A report of findings including a framework for implementation will be shared with other Local Authorities to allow the whole of UK to benefit. The proposal relates to the transition to a net zero economy, lower cost of living and levelling up.
Project led by the Environment Agency
Project name: Using data to improve efficiency and effectiveness of regulation of the water sector and stimulate innovation
Project grant: £680,000
The three water regulators – the Drinking Water Inspectorate, the Environment Agency and Ofwat – want to explore how they can improve regulation and stimulate innovation to tackle the challenges facing the water sector (public and private) using the data they hold.
Data is now the driving force of the world’s modern economies. It fuels innovation in businesses large and small. Individually the regulators collect and hold a vast array of data.
By sharing data and making more data open the regulators will give businesses and the public the opportunity to exploit the data which will create opportunities for innovation in:
- how the regulators and policy makers act on the data.
- how the public acts on it (for instance on data on flooding, pollution and drought)
- by utilising data from the public about the local environment.
This project would enable the regulators to collaboratively explore whether more of the data they each collect and hold could be shared between them to provide a more joined-up, efficient and effective service to water companies, businesses, local authorities and landowners they regulate, support and advise. It may also provide an improved foundation of data to support the development of policy in the area of drinking water supply, since we are no longer driven by European Directives and Regulations.
They will also explore whether some or all of that data could be made publicly available increasing transparency and allowing innovators to bring new products and services to market.
Project led by the Financial Reporting Council
Project name: Company and Organisational Data Explorer (CODEx)
Project grant: £796,000
The UK is committed to economic growth, support for longer-term investment and a drive to maintain and enhance the UK capital markets. A key enabler for all these goals is a data ecosystem that provides useful and insightful analysis to the widest audience and at the lowest cost. To achieve this, you need both the data and tools to access and analyse it. The UK is a world leader in collecting company and organisational data. However, access and usability could be optimised. To optimise access and usability, we propose: The Company and Organisational Data Explorer (CODEx), a regulatory toolkit for structured data, creating a common set of analysis capabilities that allow data to be connected and reused and a public platform for structured data, creating a common interface, location and toolkit to simplify access, analysis of, and consumption of, public data. This project would be led by the Financial Reporting Council, using our expertise as developer of the UK digital reporting taxonomies (enabling reporting to HMRC, Companies House, Charities Commission, and the FCA). The project would connect with initiatives across UK regulators and aim to create a common set of components that could be reused across the Government.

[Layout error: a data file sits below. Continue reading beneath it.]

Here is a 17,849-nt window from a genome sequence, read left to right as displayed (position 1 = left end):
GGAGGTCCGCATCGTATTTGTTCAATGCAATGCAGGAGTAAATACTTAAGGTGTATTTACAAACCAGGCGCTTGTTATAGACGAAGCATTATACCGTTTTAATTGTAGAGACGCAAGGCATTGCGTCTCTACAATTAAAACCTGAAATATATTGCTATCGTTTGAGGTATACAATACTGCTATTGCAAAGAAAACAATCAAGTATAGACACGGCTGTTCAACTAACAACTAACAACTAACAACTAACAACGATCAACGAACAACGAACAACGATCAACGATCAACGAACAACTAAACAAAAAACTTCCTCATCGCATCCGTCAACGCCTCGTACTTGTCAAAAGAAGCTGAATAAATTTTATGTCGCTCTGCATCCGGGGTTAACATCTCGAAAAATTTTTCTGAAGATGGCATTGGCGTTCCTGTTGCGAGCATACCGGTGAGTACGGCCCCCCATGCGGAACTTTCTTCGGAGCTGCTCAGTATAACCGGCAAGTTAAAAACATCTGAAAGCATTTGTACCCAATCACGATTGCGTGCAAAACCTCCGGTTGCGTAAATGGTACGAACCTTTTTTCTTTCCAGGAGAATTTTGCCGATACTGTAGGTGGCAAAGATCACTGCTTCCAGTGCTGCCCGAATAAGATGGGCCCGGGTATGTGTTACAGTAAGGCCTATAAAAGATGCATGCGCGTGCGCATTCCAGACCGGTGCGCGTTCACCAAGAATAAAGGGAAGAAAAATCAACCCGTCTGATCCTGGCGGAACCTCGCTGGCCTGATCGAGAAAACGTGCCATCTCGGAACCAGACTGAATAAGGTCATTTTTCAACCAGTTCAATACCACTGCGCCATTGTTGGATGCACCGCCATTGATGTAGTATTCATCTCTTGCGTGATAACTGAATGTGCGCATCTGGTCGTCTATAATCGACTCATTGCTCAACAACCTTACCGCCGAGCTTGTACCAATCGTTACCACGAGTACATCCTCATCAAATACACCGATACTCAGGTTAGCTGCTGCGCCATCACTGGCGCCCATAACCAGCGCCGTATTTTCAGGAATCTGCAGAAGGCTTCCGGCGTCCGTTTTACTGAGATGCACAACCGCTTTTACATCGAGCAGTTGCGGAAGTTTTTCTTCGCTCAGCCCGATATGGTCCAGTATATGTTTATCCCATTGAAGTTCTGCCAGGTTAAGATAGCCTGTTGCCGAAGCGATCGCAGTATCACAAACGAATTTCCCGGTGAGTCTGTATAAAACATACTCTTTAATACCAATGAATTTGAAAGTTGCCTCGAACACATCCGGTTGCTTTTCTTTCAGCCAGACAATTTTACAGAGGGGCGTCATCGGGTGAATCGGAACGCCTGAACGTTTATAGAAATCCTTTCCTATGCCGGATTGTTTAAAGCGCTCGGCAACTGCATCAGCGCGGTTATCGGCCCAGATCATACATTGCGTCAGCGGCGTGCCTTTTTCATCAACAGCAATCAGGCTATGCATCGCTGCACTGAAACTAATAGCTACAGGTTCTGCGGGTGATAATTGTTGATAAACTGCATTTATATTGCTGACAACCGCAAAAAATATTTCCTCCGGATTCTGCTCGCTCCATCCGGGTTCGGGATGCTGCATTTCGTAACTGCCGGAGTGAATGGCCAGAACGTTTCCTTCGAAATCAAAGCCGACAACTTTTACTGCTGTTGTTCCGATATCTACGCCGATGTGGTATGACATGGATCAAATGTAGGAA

CODEx will keep the UK at the forefront of regulatory experimentation for digital reporting, will maximise the digital opportunity for the UK, provide greater transparency to the public and support regulators in using data to deliver better services at a lower cost to the public.
Project led by the Medicines and Healthcare products Regulatory Agency (MHRA)
Project name: Using High-fidelity Synthetic Data as synthetic control arms and to boost sample sizes in clinical trials
Project grant: £750,387
Clinical trials are a critical part of how new medicines are tested before use in the NHS to improve patient care and wellbeing. In standard clinical trials, patients are either given a treatment or not by random selection. This can be challenging in some health conditions, as random assignment to a control group could deny patients access to treatments that could extend their life or improve symptoms. Many clinical trials also find it difficult to recruit enough patients, particularly those investigating rare diseases.
Recent improvements in computing power have allowed researchers to create artificial patients, with similar health information to real patients in clinical trials. This artificial data could help to ‘boost’ smaller clinical trials, lessening the number of patients needed to be successful. Artificially generated information could also be used to better reflect groups in society that are less well represented in clinical trials, including different age groups and ethnicities.